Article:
The White House was put under lockdown on November 26 after radar operators at the Capitol Police command center spotted a mysterious, “slow-moving blob” on their scopes just south of the National Mall. The radar return prompted the US Capitol to be placed on “restrictive access”, and military aircraft wereread more

A new study that documented rapid changes in the physiology of snail kites in the Florida Everglades has prompted researchers to question exactly how fast evolution can occur in a longer-lived animal – in this case: instead of occurring over a long period of time, over numerous successive generations; the changes in these birds, prompted by the introduction of a new species of prey available to them, took place in less than one-and-a-half generations.

In the entirety of the animal kingdom, humanity has never held a monopoly on intelligence: considering that the concept of intelligence boils down to the ability to gather and usefully process information, this means that virtually all creatures possess at least some degree of intelligence. Humans tend to stand apart in this regard, due to the degree that our capacities have developed to, but even then many of these cognitive traits are shared with some of our non-human brethren: great apes such as chimpanzees are adept tool-users, prairie dogs have a sophisticated vocabulary, and octopuses have excellent problem solving skills.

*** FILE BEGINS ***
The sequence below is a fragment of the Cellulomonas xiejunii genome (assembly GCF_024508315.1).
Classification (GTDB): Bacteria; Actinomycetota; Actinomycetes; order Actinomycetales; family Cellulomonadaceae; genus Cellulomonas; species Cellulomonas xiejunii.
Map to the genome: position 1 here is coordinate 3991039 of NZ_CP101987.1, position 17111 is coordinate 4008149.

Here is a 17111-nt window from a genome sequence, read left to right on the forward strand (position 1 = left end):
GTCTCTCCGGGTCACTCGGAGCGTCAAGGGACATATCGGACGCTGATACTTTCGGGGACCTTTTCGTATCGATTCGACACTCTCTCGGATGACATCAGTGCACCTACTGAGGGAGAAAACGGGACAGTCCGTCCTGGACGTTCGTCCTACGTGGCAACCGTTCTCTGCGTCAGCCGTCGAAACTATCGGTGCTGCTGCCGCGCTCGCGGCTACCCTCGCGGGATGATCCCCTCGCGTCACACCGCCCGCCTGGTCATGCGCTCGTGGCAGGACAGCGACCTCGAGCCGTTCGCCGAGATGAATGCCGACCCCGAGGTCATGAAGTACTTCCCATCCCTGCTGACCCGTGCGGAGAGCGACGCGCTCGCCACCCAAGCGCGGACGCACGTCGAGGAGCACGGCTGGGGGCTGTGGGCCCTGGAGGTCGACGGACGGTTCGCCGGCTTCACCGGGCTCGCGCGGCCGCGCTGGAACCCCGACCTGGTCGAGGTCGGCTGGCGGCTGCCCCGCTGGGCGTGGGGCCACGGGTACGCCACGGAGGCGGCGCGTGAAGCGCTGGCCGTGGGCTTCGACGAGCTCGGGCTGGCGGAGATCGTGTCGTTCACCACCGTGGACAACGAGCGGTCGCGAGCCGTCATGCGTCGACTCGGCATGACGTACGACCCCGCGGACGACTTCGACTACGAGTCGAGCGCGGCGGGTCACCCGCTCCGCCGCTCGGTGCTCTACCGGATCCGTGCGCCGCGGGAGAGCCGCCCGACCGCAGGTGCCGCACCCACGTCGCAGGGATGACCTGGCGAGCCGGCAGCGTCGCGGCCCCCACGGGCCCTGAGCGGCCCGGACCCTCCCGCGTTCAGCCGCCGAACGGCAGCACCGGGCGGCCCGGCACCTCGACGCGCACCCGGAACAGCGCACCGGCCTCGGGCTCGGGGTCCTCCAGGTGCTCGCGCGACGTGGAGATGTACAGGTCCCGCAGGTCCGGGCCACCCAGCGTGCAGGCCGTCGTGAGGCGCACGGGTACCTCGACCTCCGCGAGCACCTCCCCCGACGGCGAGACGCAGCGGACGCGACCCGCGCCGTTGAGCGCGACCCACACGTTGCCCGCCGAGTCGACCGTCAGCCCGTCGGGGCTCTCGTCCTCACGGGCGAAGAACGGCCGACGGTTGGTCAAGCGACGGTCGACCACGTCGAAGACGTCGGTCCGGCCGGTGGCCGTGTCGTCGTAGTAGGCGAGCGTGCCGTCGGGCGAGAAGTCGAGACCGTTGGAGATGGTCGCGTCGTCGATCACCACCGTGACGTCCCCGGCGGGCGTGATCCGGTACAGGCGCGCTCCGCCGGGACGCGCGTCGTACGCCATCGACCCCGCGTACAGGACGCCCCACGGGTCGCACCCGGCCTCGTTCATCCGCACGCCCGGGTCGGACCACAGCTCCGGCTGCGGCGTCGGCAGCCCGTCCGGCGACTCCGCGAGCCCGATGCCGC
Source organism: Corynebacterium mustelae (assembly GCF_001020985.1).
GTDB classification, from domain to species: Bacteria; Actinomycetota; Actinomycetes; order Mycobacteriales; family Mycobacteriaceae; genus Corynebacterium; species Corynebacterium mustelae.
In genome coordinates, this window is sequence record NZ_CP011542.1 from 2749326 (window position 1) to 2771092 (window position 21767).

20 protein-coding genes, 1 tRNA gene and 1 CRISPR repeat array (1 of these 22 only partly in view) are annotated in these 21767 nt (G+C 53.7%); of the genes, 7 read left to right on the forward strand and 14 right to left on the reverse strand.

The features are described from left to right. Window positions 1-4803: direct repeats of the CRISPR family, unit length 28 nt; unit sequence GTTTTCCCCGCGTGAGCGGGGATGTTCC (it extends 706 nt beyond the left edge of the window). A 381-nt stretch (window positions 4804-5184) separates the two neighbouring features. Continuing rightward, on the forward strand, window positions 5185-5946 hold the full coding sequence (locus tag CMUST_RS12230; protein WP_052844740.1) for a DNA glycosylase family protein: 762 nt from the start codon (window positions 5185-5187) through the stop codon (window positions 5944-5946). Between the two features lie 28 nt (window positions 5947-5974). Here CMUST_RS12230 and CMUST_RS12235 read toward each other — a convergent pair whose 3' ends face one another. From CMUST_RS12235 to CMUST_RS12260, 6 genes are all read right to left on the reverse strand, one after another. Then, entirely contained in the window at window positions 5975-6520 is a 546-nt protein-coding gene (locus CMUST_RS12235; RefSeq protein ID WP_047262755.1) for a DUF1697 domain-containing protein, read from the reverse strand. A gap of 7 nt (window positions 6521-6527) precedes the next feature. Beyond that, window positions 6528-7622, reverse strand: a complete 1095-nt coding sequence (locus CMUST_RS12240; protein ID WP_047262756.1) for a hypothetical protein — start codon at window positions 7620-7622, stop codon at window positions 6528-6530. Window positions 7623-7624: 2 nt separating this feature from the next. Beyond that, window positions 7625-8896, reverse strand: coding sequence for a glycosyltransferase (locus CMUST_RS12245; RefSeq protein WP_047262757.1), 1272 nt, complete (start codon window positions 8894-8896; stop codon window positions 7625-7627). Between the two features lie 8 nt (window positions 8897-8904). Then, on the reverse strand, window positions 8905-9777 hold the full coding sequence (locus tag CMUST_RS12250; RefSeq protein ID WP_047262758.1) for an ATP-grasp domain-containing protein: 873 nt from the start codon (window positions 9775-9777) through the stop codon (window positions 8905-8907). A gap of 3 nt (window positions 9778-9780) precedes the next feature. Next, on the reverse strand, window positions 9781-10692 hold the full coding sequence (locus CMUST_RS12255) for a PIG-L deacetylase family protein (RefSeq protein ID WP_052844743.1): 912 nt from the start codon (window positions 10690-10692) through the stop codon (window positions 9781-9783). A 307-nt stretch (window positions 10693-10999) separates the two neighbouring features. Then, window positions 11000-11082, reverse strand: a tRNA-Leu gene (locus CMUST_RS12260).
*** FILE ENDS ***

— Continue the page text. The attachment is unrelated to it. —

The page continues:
Both NOAA’s Space Weather Prediction Center and the U.K. Met’s Space Weather Operations Centre have issued a G2-Moderate geomagnetic storm watch for April 2, due to the presence of a negative polarity coronal hole high speed stream (or CH HSS) facing the Earth. While this isn’t a full coronal mass ejection, coronal holes cause an increase in the speed and volume of the charged particles coming from the sun, and can affect Earth in similar, albeit more moderate, ways.